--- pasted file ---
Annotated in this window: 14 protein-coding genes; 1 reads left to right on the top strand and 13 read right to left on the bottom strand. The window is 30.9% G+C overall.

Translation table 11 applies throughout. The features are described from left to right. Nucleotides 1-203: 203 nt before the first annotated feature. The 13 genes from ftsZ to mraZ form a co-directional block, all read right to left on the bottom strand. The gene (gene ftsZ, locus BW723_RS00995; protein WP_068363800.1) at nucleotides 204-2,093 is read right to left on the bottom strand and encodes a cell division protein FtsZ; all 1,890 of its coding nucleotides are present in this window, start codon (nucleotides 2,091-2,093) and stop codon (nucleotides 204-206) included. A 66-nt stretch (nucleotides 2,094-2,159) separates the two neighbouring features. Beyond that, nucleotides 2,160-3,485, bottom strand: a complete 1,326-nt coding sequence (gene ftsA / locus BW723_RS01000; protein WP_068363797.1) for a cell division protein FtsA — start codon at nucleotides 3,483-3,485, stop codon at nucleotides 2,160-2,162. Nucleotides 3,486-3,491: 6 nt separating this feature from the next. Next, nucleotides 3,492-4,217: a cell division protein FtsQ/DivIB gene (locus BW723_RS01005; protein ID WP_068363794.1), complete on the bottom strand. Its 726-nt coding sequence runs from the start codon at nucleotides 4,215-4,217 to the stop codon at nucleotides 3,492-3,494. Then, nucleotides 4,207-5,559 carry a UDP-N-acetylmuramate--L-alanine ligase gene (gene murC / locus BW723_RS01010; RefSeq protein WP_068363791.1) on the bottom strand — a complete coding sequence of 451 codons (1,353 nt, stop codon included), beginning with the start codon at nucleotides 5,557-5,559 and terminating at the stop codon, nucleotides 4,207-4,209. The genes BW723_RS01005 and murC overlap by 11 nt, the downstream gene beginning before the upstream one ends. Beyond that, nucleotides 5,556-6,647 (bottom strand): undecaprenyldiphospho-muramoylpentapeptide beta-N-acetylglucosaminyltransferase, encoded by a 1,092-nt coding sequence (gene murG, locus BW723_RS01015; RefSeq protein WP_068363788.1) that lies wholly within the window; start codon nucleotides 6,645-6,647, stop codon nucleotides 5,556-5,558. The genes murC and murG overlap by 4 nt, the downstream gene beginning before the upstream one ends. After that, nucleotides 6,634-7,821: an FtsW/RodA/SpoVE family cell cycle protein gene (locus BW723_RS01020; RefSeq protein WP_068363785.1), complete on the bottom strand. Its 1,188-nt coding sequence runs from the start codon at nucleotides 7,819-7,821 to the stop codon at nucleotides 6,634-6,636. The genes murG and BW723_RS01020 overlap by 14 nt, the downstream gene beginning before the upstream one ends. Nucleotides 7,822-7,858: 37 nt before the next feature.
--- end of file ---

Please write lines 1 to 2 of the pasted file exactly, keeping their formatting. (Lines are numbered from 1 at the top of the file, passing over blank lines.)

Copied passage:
Annotated in this window: 14 protein-coding genes; 1 reads left to right on the top strand and 13 read right to left on the bottom strand. The window is 30.9% G+C overall.

Translation table 11 applies throughout. The features are described from left to right. Nucleotides 1-203: 203 nt before the first annotated feature. The 13 genes from ftsZ to mraZ form a co-directional block, all read right to left on the bottom strand. The gene (gene ftsZ, locus BW723_RS00995; protein WP_068363800.1) at nucleotides 204-2,093 is read right to left on the bottom strand and encodes a cell division protein FtsZ; all 1,890 of its coding nucleotides are present in this window, start codon (nucleotides 2,091-2,093) and stop codon (nucleotides 204-206) included. A 66-nt stretch (nucleotides 2,094-2,159) separates the two neighbouring features. Beyond that, nucleotides 2,160-3,485, bottom strand: a complete 1,326-nt coding sequence (gene ftsA / locus BW723_RS01000; protein WP_068363797.1) for a cell division protein FtsA — start codon at nucleotides 3,483-3,485, stop codon at nucleotides 2,160-2,162. Nucleotides 3,486-3,491: 6 nt separating this feature from the next. Next, nucleotides 3,492-4,217: a cell division protein FtsQ/DivIB gene (locus BW723_RS01005; protein ID WP_068363794.1), complete on the bottom strand. Its 726-nt coding sequence runs from the start codon at nucleotides 4,215-4,217 to the stop codon at nucleotides 3,492-3,494. Then, nucleotides 4,207-5,559 carry a UDP-N-acetylmuramate--L-alanine ligase gene (gene murC / locus BW723_RS01010; RefSeq protein WP_068363791.1) on the bottom strand — a complete coding sequence of 451 codons (1,353 nt, stop codon included), beginning with the start codon at nucleotides 5,557-5,559 and terminating at the stop codon, nucleotides 4,207-4,209. The genes BW723_RS01005 and murC overlap by 11 nt, the downstream gene beginning before the upstream one ends. Beyond that, nucleotides 5,556-6,647 (bottom strand): undecaprenyldiphospho-muramoylpentapeptide beta-N-acetylglucosaminyltransferase, encoded by a 1,092-nt coding sequence (gene murG, locus BW723_RS01015; RefSeq protein WP_068363788.1) that lies wholly within the window; start codon nucleotides 6,645-6,647, stop codon nucleotides 5,556-5,558. The genes murC and murG overlap by 4 nt, the downstream gene beginning before the upstream one ends. After that, nucleotides 6,634-7,821: an FtsW/RodA/SpoVE family cell cycle protein gene (locus BW723_RS01020; RefSeq protein WP_068363785.1), complete on the bottom strand. Its 1,188-nt coding sequence runs from the start codon at nucleotides 7,819-7,821 to the stop codon at nucleotides 6,634-6,636. The genes murG and BW723_RS01020 overlap by 14 nt, the downstream gene beginning before the upstream one ends. Nucleotides 7,822-7,858: 37 nt before the next feature.